Honda Atlas has posted a 57.38% decline in its net profit as it plunged down to Rs. 601 million, from Rs 1.41 billion, in the third quarter which ended on December 30, 2018.
The net sales fell slightly by 2% to Rs. 21.29 billion from Rs. 21.79 billion during this quarter on the back of 11% decline in volumetric growth which restricted the impact of higher prices.
|Units Sold in Third Quarter|
|Models||Units Sold in 3Q19||Units Sold in 3Q18||Difference|
|Civic and City||9623||9087||6%|
There was a small growth in sales volume of “City & Civic” whereas demand for BR-V witnessed a decline of 61.11% YoY during the period under consideration.
Earnings per share (EPS) decreased to Rs. 4.21 in Oct-Dec 2018 compared with Rs. 9.92 in the corresponding quarter a year ago. The company did not announce any dividends for the 3rd quarter. The result was below market expectations, said the analysts.
Overall, gross profits fell by 29% to Rs. 1.62 billion as compared with Rs. 2.27 billion in the corresponding period which is mainly a reflection of the decline in margins.
The drop in gross margins is attributed to the company’s inability to pass on the full impact of currency devaluation against US dollar of 26%, increase in duties of key inputs and higher commodity prices in Q3MY19.
To pass on the impact of this devaluation, Honda increased the prices in the range of Rs. 50,000-100,000 (compared to Q2MFY19) with effect from Nov 2018.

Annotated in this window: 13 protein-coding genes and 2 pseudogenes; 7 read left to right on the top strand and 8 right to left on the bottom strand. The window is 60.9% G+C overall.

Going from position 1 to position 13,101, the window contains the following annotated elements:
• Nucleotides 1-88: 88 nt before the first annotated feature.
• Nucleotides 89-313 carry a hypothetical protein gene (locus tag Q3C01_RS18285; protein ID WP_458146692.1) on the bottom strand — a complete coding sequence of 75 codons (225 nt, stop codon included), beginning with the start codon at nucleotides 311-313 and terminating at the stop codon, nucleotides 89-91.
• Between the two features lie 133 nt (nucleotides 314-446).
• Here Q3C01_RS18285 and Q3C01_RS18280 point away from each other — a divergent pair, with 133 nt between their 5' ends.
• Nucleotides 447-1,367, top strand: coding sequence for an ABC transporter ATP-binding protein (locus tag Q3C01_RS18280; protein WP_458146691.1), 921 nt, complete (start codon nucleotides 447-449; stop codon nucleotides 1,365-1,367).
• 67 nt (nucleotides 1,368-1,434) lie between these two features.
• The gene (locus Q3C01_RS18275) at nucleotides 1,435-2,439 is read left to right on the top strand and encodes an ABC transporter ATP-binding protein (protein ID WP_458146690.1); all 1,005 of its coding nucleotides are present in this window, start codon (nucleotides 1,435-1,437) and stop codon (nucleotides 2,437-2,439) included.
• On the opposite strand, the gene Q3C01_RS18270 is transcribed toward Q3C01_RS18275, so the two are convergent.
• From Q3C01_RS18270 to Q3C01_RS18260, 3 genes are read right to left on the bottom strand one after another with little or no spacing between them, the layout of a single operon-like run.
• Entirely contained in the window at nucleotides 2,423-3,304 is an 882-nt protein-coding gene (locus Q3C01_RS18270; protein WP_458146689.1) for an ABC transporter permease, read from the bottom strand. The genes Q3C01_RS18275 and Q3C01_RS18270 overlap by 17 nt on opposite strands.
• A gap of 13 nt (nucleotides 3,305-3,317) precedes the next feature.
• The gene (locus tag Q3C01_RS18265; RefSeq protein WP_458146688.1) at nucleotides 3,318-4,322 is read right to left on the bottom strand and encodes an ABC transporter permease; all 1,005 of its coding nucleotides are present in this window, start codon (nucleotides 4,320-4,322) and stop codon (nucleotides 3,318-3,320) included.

However, currency devalued during Q3MFY19 by 11% hit the profitability during the latter part of the quarter, according to Foundation Securities.
Distribution expenses were up by a staggering 85% to Rs. 291 million as compared with Rs. 157 million in the previous year while administrative expenses increased by 14% to Rs. 171 million.
Other income dropped by 50% to Rs. 230 million owing to lower expected cash available in Q3MY19.
HCAR’s script at the bourse closed at Rs. 238.75, down by 4.53% or Rs. 11.33 with a turnover of 2.75 million shares on Thursday.
Analyzing the Situation:
Allowing non-filers purchasing motor vehicles under 1300cc and below would prove positive for the local auto sector but Honda Atlas Cars (HAC) may face problems as it only sells vehicles which are above 1,300cc in Honda Civic and City models.
However, duty on cars above 1800cc has been increased which is positive for Honda Atlas and Indus Motors as this would discourage imports of 1,800cc cars.